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Recent Research: Impacts of accelerators and incubators on economic development

April 20, 2023
By: Conor Gowder

A study titled Incubators, accelerators and urban economic development,[1] published in the Urban Studies Journal last year, found positive impacts on employment and access to capital for participants. The study examines the impacts of accelerators and incubators on urban economic development through a systematic review of Organization for Economic Co-operation and Development (OECD)-wide evaluations, making use of policymaker and academic consultations, finding that both accelerators and incubators raise participant employment while accelerators have the additional benefit of aiding access to finance.

The authors define an accelerator as a cohort-based program that provides intensive support to early-stage startups with the aim of helping them rapidly grow and scale their businesses, typically over a short period of time. An incubator, on the other hand, provides a physical workspace along with entrepreneurial development services, business support resources to early-stage companies, with the goal of helping them develop and launch their businesses, often over a longer period of time.

Key findings from the review of 14 studies:

  • Both accelerators and incubators have positive impacts on employment (three evaluations find positive effects for accelerators, two find positive effects for both pooled).
  • Accelerators aim to improve their participant’s access to external finance from sources such as angel investors and venture capital firms (five evaluations find positive effects, one finds no effect).[2] Suggestive evidence further explored the type of accelerator (e.g., private for-profit), with one study finding public non-profit accelerators, and five studies finding for-profit accelerators, to be successful at increasing a firm’s employment and funding.
  • Participating in an accelerator has slightly negative or no impact on business survival (one evaluation found a positive relationship, one mixed, one no and two negative).[3] The authors note that the negative outcomes can be explained in terms of accelerator design.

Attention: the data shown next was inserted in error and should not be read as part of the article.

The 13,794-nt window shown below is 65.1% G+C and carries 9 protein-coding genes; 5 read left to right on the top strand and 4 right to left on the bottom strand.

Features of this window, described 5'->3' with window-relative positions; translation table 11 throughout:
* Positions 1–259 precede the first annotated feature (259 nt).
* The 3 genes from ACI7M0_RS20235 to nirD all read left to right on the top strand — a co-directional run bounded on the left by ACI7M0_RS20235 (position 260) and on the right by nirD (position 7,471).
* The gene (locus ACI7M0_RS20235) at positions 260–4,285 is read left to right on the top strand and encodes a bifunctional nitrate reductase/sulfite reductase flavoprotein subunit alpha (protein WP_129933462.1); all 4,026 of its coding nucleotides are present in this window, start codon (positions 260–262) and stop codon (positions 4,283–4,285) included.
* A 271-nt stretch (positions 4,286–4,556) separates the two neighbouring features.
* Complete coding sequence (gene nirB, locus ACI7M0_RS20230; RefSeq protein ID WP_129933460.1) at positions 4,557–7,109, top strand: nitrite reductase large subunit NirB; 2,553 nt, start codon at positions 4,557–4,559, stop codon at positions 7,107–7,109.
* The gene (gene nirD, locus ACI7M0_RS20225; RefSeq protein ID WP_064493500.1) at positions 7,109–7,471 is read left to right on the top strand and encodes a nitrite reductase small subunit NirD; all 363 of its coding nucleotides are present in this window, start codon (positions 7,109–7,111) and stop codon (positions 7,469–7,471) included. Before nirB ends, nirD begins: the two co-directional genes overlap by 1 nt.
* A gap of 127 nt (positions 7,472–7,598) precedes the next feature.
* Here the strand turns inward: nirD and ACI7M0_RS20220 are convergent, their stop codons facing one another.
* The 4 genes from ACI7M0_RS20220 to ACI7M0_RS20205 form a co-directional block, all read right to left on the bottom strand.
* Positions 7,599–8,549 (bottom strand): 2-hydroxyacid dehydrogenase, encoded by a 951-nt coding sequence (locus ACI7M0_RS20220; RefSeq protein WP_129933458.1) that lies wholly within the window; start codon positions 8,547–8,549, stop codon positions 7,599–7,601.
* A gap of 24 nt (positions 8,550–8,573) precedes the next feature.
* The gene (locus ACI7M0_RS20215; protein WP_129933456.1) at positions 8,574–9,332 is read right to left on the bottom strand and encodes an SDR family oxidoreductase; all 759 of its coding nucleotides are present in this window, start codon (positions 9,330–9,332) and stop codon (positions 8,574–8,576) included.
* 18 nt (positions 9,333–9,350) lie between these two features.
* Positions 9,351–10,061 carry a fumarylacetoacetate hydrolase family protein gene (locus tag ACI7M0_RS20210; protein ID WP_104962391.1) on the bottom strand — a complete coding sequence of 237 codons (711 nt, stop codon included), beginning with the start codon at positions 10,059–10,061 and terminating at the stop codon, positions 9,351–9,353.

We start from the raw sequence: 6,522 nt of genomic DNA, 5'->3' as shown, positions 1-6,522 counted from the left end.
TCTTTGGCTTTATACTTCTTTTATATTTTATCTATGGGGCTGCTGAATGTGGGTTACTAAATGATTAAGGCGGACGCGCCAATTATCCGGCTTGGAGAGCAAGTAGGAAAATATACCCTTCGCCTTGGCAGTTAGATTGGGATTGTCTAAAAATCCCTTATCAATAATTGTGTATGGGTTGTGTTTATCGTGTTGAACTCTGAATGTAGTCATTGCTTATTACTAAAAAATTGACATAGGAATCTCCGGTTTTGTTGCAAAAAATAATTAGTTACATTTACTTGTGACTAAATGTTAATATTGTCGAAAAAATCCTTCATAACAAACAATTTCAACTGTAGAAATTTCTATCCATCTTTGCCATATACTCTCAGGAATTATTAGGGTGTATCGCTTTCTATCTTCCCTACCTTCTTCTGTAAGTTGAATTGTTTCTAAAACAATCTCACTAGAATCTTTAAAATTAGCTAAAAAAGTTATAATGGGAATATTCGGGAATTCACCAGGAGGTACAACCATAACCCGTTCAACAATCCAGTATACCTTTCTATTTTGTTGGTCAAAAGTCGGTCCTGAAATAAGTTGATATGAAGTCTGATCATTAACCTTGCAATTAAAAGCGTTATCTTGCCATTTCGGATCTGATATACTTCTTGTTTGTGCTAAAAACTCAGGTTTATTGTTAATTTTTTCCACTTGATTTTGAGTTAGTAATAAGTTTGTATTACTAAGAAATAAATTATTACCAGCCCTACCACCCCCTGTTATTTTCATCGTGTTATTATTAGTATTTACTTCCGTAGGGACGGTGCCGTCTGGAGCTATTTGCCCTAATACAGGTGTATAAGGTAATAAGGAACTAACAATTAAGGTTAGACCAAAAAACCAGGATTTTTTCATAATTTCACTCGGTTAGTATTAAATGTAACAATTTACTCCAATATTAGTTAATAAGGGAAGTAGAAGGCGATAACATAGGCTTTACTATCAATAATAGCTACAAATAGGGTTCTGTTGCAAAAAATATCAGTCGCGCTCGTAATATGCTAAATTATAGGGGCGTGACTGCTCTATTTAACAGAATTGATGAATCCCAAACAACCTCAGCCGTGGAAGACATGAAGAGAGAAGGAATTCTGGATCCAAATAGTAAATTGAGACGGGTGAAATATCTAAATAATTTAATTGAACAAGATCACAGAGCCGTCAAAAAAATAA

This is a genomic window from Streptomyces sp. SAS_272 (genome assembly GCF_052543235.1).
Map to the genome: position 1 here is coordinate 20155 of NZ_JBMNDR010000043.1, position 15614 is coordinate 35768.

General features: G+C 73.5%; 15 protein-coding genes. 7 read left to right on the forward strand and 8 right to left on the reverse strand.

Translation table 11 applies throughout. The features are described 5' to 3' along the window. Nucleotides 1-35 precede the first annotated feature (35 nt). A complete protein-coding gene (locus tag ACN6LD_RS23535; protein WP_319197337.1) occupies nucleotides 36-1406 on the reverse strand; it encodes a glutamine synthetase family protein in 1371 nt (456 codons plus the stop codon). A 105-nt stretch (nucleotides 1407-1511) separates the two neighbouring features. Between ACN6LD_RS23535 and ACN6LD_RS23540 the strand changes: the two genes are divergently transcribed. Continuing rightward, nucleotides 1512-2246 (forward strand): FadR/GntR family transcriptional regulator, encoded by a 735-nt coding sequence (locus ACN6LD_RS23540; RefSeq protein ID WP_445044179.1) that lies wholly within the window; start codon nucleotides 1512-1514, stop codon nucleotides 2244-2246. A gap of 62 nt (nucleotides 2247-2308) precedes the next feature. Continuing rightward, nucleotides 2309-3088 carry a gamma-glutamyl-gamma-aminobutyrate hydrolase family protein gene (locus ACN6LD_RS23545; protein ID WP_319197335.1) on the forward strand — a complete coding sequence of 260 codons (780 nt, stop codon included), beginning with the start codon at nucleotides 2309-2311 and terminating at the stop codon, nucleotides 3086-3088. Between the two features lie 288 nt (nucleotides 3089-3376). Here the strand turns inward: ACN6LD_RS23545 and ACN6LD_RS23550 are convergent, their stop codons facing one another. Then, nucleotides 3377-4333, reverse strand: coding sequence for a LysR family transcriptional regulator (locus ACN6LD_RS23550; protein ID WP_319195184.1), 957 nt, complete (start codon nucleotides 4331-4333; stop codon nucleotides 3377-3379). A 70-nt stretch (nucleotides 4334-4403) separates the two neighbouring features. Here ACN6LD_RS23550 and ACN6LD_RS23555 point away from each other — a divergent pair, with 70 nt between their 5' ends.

• Firms in high-tech industries, such as biotechnology and university startups, benefit the most from the support provided by incubators (supported by three evaluations).
  • Industry mix is not a significant factor for accelerators, instead, human capital (one evaluation) and founder’s social networks (one study) were identified as important factors for accelerators.
  • The surrounding location was found to have an impact on the success of a program; one evaluation found accelerators located in areas with higher density entrepreneurship to be more likely to increase employment and gain funding, while one evaluation for incubators found no overall impact on employment or funding, but instead a negative relationship between density of entrepreneurial networks and survivability.

The authors from the London School of Economics and Political Science, University College London and DIW Berlin performed a systematic review (a structured literature review using pre-determined rules and parameters, read more here), using an established five-stage approach developed by the What Works Centre for Local Economic Growth in 2016 to evaluate and score each studies’ methodological robustness and relevance. Studies that scored a two or higher were included. All included studies use quantitative methods, cover incubators, accelerators, or both, studied exclusively OECD nation(s) and are from any time up to 2018.

After the final screening and scoring stages, the authors produced a sample of 14 impact evaluations that met their criteria, listed in Appendix B, seven of which examine only accelerators, four examine only incubators, and the remaining three covering both in an indistinguishable manner. The results of these were framed within the authors’ conceptual framework, informed by interviews with policymakers and experts, to identify causal effects.


[1] Madaleno, M., Nathan, M., Overman, H., & Waights, S. (2022). Incubators, accelerators and urban economic development. Urban Studies, 59(2), 281–300. https://doi.org/10.1177/00420980211004209

[2] No evaluations examined the relationship between incubators and external finance, but the authors note that this is not unexpected when considering the objectives of incubators.

[3] Participating in an incubator was examined by only one selected evaluation, which found an overall weak negative impact on business survival (within the evaluation of five German programs, there were three negative cases and no effect on the remaining two)

recent research, accelerators, incubators